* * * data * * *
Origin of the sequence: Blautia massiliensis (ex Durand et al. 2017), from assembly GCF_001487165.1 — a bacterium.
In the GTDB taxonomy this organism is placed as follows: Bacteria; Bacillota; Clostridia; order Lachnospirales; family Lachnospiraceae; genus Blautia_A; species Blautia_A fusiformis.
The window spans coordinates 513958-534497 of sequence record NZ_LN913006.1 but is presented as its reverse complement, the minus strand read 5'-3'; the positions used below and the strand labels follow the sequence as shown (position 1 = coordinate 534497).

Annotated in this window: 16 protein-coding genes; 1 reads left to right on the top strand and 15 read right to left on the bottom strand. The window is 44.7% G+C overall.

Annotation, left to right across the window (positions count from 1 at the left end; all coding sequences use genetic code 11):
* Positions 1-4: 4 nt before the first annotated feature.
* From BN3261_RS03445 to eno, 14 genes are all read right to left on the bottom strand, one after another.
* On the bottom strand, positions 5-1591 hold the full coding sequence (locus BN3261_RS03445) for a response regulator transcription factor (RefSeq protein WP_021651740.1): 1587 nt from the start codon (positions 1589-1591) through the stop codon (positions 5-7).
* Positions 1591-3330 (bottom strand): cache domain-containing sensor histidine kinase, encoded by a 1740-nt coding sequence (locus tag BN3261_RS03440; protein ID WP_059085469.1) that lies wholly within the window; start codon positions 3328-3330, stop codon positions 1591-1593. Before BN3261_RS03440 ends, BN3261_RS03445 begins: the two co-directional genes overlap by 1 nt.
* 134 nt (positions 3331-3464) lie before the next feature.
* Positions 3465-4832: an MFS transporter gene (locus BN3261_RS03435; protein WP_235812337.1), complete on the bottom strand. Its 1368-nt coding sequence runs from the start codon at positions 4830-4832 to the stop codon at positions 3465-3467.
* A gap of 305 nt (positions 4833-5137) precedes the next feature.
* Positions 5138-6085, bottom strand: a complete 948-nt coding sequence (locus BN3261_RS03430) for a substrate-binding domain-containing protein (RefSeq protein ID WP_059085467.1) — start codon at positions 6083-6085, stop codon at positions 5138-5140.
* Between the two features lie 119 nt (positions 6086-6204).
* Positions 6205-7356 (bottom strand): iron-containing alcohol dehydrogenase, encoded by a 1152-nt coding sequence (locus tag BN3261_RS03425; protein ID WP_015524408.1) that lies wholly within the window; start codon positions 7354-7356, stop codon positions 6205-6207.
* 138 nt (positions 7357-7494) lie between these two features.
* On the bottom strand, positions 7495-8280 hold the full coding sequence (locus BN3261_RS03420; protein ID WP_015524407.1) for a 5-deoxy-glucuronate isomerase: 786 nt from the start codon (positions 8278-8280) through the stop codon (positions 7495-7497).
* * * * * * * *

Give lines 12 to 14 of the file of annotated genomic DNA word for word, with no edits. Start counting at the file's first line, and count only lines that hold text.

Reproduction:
* A gap of 305 nt (positions 4833-5137) precedes the next feature.
* Positions 5138-6085, bottom strand: a complete 948-nt coding sequence (locus BN3261_RS03430) for a substrate-binding domain-containing protein (RefSeq protein ID WP_059085467.1) — start codon at positions 6083-6085, stop codon at positions 5138-5140.
* Between the two features lie 119 nt (positions 6086-6204).